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Targeting sustainability and energy efficiency

13 October 2019

As food businesses gear up for significant changes to refrigerant legislation which comes into force on 1 January 2020, the opportunity to do more than just comply should not be ignored, says Robert Unsworth

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UK food companies are advised to replace refrigerants that have Global Warming Potential (GWP) of above 2500 as they will be banned under the European F-Gas legislation in certain static refrigeration applications. 

Reclaimed and re-processed refrigerant can continue to be used for servicing of existing equipment until 2030 but is likely to become costly and in short supply (as seen already and previously experienced with the phase out of r22). Despite massive price increases with these refrigerants, some food companies have been applying a misplaced logic that continuing to top up an old system is cheaper than replacing it in full. However, the time for prevarication is almost past.

It is also a good time for food manufacturers, processors and cold storage facilities – in fact, any food business – to take the opportunity not only to replace their refrigeration systems, but to reassess their entire processes and look for other ways to help reduce emissions, improve energy efficiency and meet sustainability targets.

The chill factor
Most cooling systems using greenhouse gases will have to be replaced with those that can handle natural refrigerants, such as ammonia – an environmentally-friendly refrigerant that has no impact on global warming or ozone depletion – to comply with the legislation which is set to be applied worldwide. Food companies need to take action sooner rather than later as time is running out to install the new natural refrigerant based systems and it is not possible in the vast majority of cases to retrofit an F-gas system with a natural gas, especially ammonia.

GEA has already installed a large ammonia-based system for a major food manufacturer and retailer incorporating mechanical and absorption cooling, helping to deliver one of the most energy-efficient frozen food distribution centres in Europe. Usually in a food storage environment up to 90% of energy use is for refrigeration; while this operation has a cooling capacity equivalent to 12,000 domestic chest freezers, the facility only consumes less than a third of the power used by the two cold stores it is replacing when comparing size. What’s more, water and chemical consumption has been reduced by 86% with the annual water saving equivalent to 11 Olympic sized swimming pools.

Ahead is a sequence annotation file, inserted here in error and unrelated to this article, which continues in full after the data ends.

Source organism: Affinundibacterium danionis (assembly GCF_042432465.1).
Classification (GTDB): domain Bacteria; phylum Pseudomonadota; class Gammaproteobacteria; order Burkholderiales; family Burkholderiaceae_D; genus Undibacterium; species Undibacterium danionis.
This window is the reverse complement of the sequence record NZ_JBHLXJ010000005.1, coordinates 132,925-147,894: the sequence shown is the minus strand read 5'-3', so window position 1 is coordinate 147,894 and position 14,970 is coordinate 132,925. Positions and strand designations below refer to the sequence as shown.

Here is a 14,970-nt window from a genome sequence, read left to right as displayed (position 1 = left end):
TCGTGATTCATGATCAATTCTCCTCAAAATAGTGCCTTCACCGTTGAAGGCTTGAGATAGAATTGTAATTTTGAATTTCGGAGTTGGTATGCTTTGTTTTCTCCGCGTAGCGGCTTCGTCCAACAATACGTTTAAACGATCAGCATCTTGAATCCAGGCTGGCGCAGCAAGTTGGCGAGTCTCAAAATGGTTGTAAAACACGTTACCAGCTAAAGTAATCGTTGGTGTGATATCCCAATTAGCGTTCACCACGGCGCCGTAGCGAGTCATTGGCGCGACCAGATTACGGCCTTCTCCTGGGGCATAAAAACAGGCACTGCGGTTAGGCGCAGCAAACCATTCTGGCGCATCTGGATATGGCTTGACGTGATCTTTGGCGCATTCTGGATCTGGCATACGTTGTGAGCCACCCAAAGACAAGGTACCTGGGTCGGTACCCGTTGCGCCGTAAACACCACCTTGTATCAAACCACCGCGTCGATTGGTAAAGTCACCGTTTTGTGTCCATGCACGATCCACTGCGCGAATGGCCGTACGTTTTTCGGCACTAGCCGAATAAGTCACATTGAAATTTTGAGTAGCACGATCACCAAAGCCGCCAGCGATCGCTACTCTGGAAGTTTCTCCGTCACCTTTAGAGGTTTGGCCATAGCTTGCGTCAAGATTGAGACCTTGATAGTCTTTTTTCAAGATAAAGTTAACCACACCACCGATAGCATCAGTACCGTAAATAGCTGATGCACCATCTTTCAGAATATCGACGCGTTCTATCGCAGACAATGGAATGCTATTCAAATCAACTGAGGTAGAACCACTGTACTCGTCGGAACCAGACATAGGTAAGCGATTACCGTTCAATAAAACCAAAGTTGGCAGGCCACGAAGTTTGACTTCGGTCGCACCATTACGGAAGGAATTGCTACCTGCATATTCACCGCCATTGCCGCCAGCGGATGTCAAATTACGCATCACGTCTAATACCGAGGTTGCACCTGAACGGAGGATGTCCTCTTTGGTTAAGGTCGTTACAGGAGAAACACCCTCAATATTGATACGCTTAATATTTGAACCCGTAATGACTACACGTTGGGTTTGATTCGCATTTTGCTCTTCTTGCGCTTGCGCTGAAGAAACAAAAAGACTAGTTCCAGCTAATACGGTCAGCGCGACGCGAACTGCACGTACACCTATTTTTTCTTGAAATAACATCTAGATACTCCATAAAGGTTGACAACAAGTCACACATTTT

Maximising energy efficiency
The ammonia absorber in the plant rejects its heat into a common condensing system, which enables recovery for both underfloor heating and defrost. This considerably reduces other associated waste streams, such as cooling tower water, chemicals, effluent, fan and pump power. Heat is also recovered for underfloor heating by subcooling ammonia which not only provides free heat but actually improves the compressor efficiency to boot.

Refrigeration plants and cold stores can offer huge potential for not just reducing emissions but making a positive contribution to sustainability. Food factories generally use steam to cook food products before cooling them down, so it makes perfect sense to extract and harvest that heat via a heat pump, rather than relying on a boiler. 

A heat pump is a far more eco-friendly and profitable solution than traditional heating alternatives. Industry, local authorities and homeowners have been using them for heating applications for many years – and food factories are now starting to see the financial and environmental benefits of using heat pumps in production processes, especially those that require the application of heat during preparation and subsequent chilling.

With recent studies estimating that the UK produces around 16million tonnes of food waste every year and a large proportion of this comes from manufacturing, which in turn is blamed for the production of millions of tonnes of greenhouse gases and potential leachate pollution.

In the coming years GEA predicts that more food companies will start to take advantage of innovative and effective technologies in waste management, such as anaerobic digestion. This is an advanced method of handling waste food based on micro-organisms, which generates renewable energy and produces a quality soil improver. It also brings significant environmental benefits by diverting a large quantity of waste from landfill and generating a methane-rich ‘biogas’ used as renewable energy.

Cooling may be in the spotlight currently, but food processors have nothing to lose and everything to gain from adopting complimentary technologies to further reduce running costs and CO2 emissions – and ultimately to help reach their sustainability targets.

Robert Unsworth is head of sales (Refrigeration) for GEA UK.

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